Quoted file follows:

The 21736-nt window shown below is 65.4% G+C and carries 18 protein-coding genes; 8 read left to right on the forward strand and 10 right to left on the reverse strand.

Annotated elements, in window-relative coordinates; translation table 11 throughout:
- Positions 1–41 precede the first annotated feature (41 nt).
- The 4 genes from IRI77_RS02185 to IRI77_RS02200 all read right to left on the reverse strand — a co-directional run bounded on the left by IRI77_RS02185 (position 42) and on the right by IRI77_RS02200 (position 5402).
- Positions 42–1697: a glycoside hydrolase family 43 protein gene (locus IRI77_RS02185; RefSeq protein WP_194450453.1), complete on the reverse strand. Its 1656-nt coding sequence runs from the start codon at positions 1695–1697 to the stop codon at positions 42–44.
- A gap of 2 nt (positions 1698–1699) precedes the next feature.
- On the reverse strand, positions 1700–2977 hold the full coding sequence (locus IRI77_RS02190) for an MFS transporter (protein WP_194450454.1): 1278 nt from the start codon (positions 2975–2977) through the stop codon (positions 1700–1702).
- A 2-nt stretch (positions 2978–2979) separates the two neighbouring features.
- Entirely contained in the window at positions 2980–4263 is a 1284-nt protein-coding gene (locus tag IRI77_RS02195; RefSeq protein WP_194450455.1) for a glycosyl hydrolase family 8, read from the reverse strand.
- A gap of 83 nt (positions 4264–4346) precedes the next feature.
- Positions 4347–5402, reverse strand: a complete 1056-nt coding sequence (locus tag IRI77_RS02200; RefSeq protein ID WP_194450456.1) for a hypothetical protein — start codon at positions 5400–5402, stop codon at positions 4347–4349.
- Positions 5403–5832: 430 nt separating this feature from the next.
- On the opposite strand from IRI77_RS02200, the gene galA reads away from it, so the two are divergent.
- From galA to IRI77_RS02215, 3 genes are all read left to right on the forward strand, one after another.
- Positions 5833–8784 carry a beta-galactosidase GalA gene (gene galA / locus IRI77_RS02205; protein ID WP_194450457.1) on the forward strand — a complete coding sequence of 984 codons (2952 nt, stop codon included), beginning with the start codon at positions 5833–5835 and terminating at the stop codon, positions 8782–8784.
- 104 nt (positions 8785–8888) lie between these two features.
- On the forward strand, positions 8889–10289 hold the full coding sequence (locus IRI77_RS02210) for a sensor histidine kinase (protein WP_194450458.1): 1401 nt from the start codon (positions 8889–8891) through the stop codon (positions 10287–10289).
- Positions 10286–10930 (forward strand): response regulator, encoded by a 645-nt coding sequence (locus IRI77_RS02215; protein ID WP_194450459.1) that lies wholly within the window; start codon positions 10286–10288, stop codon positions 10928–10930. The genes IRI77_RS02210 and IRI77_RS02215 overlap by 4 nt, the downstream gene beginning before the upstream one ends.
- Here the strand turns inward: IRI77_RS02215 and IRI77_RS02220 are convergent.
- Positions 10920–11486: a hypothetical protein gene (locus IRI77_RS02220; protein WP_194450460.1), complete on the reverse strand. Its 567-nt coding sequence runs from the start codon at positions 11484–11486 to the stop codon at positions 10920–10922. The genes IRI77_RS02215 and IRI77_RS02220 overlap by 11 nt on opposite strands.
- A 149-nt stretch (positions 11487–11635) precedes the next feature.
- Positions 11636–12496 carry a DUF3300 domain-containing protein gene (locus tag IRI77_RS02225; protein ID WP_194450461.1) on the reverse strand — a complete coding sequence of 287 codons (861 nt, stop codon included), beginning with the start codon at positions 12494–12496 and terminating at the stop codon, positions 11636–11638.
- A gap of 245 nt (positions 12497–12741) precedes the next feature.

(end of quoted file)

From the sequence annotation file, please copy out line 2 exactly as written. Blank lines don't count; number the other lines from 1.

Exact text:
Annotated elements, in window-relative coordinates; translation table 11 throughout: